Over time it became obvious ORMs were not saving me time or preventing mistakes. Quite the opposite, setup was increasingly more complex, as you had to design schemas AND write mapping code to get them to work right. Usage went the same way: I knew what SQL I wanted to execute and now had a new dance to tweaking the ORM queries to do what I wanted. I was an abstraction whisperer. And that's not even the hours wasted with bugs. Debugging through the veil of abstraction usually ended up showing not an error in business logic or data structure but simply in usage or configuration of the ORM.
I had resisted it for several years, but finally had to admit that Ted Neward was right: ORM's are the Vietnam of Computer Science.
But… DRY, damnit!
One of the attractions of frameworks is that they drastically cut down on repetitive boilerplate code. I admit that using component libraries, you will likely do more manual wiring in your initial setup than with a framework, but this is generally a one-time setup per project. In my experience that one time cost of explicit wire-up pales in comparison to the benefits of having explicit configuration that you can trace down when problems do occur. So my stance is that wire-up isn't repeated boilerplate but rather explicit specificatgion and so does not violate the spirit of DRY.
For the most part I favor components that simplify working in an infrastructure's domain language over frameworks that try to hide that domain and expose it as a different one. Sooner or later you will have to understand what's happening under the hood and when that time comes, having a collection helpers for working with the native paradigm beats trying to diagnose the interactions of two (or more) domains.
I think this post may have something to do with the convo we had at work that day 😉 Sinatra has historically been my favorite go-to web framework, as I am a fan of the ruby language but love the simple pattern of "hook this uri route and execute this function". You can't pay me to touch Rails, or its developer community, and especially its activerecord implementation (though I'm ok with the generally idea of mapping db rows to objects).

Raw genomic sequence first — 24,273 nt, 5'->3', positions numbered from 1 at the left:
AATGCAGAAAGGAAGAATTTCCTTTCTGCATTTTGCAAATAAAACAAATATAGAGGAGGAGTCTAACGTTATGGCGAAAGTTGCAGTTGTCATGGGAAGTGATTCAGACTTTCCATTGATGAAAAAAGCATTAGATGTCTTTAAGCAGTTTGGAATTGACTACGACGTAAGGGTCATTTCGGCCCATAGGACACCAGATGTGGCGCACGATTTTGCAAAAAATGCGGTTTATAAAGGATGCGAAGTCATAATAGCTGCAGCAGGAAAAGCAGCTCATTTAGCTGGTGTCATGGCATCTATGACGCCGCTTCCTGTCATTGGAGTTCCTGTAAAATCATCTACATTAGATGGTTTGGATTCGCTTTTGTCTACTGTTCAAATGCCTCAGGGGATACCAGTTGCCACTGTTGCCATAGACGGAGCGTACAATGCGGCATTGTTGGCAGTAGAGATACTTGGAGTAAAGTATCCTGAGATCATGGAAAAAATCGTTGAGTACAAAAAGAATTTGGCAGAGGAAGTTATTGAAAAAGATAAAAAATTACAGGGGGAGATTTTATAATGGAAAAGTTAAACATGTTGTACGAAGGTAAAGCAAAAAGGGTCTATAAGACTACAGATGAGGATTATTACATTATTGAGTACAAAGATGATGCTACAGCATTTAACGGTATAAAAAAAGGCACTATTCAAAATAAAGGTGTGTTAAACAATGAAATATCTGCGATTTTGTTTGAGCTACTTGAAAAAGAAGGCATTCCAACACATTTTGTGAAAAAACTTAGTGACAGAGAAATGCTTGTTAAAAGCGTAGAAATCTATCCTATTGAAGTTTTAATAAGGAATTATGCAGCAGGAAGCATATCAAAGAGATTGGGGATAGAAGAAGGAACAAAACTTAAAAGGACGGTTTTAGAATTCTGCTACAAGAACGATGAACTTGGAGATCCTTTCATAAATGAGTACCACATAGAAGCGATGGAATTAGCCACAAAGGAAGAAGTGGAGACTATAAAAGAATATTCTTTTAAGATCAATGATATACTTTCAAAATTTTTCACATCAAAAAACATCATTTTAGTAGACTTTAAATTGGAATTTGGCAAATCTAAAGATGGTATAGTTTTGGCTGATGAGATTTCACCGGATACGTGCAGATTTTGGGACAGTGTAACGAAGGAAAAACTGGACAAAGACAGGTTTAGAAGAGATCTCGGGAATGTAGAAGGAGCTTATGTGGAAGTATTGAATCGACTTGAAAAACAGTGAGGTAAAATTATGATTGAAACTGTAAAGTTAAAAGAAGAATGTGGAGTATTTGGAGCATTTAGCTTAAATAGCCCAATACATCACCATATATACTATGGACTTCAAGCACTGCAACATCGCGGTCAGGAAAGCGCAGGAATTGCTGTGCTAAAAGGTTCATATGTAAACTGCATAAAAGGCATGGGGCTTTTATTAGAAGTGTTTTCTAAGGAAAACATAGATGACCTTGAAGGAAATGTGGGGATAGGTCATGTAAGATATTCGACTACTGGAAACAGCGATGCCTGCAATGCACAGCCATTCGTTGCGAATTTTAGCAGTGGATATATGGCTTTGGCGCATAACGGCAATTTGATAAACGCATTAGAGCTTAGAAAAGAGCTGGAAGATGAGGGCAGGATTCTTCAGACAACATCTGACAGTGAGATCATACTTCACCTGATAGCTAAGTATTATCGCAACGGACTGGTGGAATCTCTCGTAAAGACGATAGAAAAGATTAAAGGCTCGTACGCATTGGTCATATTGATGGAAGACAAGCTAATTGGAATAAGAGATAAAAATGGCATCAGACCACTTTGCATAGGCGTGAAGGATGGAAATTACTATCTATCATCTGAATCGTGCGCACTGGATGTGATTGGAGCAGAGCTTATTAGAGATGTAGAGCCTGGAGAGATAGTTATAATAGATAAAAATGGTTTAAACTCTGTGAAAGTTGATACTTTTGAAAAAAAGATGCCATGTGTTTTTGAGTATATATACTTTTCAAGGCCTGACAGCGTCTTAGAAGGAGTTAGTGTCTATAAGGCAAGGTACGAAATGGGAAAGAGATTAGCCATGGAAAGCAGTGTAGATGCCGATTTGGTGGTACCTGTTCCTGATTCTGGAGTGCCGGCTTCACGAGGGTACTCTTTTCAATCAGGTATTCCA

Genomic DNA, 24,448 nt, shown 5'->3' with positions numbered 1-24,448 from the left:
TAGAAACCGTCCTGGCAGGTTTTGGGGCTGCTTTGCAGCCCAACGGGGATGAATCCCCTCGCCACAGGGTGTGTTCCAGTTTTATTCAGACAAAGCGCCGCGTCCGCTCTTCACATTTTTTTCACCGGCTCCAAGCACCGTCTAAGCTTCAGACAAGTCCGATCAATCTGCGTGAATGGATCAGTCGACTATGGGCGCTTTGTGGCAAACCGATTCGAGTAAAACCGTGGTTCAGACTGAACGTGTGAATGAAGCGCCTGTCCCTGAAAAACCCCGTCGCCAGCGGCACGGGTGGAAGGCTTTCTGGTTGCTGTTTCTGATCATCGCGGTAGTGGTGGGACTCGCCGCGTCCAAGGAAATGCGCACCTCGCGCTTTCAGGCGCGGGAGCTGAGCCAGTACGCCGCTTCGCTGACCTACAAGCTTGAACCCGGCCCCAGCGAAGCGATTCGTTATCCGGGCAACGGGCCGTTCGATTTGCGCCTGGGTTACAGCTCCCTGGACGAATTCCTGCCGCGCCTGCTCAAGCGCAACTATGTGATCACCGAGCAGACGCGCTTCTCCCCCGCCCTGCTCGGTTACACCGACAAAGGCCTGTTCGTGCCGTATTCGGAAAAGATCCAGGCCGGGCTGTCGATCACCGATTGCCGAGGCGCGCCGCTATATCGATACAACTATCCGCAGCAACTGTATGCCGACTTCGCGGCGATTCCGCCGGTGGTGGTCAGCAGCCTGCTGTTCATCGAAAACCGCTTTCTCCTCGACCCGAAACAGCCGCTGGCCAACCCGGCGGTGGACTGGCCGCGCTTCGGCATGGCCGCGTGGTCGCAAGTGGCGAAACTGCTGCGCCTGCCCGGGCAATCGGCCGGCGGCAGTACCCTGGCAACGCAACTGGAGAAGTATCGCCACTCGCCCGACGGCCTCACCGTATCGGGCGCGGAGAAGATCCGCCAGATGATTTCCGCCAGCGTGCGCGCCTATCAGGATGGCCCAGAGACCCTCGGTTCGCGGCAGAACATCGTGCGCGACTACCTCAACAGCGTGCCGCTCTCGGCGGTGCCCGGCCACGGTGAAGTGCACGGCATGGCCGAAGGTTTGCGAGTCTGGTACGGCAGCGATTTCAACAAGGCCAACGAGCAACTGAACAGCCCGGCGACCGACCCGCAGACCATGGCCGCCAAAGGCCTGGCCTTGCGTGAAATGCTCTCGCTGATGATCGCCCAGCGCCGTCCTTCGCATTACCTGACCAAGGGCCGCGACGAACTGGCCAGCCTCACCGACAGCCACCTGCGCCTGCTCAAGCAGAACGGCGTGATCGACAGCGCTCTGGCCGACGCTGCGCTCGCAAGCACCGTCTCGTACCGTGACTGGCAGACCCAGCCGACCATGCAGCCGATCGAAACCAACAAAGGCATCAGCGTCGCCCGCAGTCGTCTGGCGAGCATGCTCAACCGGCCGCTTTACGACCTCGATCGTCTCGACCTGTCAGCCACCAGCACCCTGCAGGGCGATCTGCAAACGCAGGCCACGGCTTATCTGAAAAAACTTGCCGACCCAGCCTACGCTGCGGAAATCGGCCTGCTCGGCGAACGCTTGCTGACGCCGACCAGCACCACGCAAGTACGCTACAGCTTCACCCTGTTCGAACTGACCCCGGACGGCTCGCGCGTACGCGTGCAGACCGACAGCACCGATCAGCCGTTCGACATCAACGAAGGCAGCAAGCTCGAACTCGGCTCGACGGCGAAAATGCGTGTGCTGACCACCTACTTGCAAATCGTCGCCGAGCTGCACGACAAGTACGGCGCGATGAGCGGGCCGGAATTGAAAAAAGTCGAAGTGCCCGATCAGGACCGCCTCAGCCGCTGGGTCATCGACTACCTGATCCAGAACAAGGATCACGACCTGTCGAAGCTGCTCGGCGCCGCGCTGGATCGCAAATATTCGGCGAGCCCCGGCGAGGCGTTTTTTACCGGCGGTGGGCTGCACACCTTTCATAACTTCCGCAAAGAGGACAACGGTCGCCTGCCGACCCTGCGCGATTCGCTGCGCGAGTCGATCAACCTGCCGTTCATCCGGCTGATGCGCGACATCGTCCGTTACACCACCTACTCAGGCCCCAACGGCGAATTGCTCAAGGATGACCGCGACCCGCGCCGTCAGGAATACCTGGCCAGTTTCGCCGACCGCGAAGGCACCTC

“And having a user, using a web iftcrnaee, update 10 million rows is also probably not in anyones list of best practices.”Then I guess Google should go out of business. They let you search (not update) billions of pages in a few seconds.Try that with your favorite ORM tool.I’m of the opinion that:1. It costs more2. It confuses people3. That’s considered a good thing by people who want to make money4. When performance REALLY matters, the orm is quickly discardedI think for ages developers have answered the question “where shall I put my code obfuscation?” with “in the data access layer.” You can’t obfuscate the front end easily without messing up the event flow of the application. The database is readily understood by anyone who understands sql, and its level of normalization is easily determined and unnecessary complexity is easy to identify. The DAL sits in the middle–and since it often goes unread, it’s a great place to obfuscate.These efforts at obfuscation eventually grew into a ORM tools that are so WELL obfuscated it appears they actually serve a useful purpose.The poor processer disagrees. It knows it’s doing unnecessary work for no reason at all.